Riding the cable car alongside people who were commuting home from a day of work was pretty powerful, not to mention beautiful as well. The cable car provided stunning views of the city from afar, and the barrios below us. We saw people going about their everyday lives in their homes and on the streets.

We took another cable car out of the city and through thick forests into Arvi National Park. Once there, we enjoyed fresh fruit sold by local farmers, grilled mushrooms, and artisanal beer.

After our little snack, we rented bikes (for free!) and started exploring some of the paths.

We began biking. All. Up. Hill. 

We stopped for a moment to recover.

We must be out of shape! (Or it’s all those empanadas we've eaten)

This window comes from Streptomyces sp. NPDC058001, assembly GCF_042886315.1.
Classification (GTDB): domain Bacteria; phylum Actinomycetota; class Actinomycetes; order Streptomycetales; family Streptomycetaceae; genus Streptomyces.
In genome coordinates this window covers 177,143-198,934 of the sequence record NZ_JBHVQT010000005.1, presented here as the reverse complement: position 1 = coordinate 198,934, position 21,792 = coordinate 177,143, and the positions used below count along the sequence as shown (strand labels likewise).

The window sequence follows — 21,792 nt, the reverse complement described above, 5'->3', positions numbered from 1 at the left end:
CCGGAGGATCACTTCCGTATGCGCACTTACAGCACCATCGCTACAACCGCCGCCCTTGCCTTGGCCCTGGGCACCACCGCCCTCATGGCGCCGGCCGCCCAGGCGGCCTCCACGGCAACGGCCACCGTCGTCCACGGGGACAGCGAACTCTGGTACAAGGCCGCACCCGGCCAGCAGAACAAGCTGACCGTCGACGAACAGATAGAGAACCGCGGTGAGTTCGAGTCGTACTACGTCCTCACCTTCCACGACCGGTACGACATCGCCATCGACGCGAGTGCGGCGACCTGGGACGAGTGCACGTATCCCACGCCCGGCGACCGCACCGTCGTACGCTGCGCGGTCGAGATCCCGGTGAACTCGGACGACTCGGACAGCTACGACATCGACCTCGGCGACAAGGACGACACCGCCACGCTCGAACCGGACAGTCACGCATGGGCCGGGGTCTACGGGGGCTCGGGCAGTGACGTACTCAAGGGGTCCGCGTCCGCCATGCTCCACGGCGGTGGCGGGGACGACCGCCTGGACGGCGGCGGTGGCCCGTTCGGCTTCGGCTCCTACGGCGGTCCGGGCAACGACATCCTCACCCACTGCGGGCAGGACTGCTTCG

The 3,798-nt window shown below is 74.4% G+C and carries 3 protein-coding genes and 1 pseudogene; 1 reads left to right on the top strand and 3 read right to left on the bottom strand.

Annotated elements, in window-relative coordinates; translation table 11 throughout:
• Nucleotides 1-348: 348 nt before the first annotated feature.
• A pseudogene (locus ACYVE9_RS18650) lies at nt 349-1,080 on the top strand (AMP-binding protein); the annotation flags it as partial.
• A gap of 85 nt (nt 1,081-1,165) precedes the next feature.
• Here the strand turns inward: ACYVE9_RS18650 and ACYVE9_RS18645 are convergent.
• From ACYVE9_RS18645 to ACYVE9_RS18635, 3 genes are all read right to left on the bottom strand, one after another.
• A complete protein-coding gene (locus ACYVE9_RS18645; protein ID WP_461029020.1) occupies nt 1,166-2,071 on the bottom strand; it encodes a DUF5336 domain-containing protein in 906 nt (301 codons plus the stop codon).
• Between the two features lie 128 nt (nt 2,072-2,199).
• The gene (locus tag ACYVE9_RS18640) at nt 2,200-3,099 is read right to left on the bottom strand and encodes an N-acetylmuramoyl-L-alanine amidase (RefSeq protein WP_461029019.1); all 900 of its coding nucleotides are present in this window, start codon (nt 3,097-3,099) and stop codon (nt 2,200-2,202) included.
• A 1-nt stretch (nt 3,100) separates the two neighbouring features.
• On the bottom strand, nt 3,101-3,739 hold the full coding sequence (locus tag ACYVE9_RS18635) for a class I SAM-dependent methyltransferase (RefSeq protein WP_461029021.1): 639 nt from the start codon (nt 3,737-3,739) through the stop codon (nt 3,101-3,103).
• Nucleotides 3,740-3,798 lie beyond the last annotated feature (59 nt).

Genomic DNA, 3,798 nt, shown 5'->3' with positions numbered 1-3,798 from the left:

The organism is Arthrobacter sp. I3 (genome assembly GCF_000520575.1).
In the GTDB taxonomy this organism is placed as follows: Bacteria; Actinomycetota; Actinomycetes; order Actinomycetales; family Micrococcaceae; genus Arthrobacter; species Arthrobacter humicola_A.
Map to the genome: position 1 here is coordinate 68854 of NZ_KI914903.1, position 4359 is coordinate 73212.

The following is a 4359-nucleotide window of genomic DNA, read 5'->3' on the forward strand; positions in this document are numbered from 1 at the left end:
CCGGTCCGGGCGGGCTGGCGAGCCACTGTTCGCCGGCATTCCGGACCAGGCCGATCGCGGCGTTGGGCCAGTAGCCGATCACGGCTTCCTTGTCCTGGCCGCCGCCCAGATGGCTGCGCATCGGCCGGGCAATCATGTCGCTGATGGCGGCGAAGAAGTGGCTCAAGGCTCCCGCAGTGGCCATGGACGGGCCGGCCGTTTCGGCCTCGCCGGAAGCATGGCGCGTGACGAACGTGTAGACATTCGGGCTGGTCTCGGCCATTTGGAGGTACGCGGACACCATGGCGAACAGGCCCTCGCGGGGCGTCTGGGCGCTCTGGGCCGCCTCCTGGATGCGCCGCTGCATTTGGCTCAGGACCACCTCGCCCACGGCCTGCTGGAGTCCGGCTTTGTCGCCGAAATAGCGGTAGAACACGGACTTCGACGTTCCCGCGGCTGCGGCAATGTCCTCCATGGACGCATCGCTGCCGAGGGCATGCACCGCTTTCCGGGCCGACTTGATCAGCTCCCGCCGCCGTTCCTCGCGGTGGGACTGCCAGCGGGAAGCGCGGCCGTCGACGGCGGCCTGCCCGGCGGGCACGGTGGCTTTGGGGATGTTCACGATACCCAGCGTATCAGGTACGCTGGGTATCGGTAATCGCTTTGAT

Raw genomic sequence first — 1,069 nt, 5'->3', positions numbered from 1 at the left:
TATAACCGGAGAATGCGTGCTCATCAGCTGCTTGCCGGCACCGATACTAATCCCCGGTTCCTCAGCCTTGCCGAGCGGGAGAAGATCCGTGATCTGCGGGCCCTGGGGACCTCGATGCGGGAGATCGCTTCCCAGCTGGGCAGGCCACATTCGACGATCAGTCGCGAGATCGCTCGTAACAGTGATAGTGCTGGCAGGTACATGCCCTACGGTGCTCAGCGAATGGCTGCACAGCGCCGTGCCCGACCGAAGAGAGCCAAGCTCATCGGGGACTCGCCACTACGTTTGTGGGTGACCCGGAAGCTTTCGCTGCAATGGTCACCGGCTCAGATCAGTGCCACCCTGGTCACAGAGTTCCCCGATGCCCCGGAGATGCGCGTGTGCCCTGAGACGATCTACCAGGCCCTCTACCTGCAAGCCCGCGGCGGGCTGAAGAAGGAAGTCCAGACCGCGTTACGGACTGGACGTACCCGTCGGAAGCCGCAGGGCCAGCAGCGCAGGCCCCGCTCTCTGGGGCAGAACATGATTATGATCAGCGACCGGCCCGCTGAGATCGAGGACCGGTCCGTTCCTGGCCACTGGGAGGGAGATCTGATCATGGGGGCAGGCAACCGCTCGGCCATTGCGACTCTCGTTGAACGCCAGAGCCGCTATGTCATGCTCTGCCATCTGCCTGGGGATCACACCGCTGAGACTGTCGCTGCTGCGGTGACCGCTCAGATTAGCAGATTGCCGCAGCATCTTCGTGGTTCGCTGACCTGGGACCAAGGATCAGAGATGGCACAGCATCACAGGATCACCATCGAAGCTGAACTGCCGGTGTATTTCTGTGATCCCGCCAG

And then the rain started. A little at first, and then a lot! I guess it was better that we were able to go downhill on the way back to escape the rain!


Highlight #3: Taking a Free Walking Tour of the city

I know, I know, a “free walking tour” hardly sounds like it would be a highlight of a city, but it absolutely was. We met two other travelers who each told us, “If you don’t do anything else in Medellin, do the walking tour.”

I still wasn’t convinced that the 4-hour guided tour would be for me – I don’t always like tour groups. I would rather do it on my own most of the time, but there are sometimes when a tour is the better option – and this was one of them.

I looked online and saw that from nearly 300 reviews, 100 percent of the people had given the tour 5 out of 5 stars.

Okay, now I’m convinced.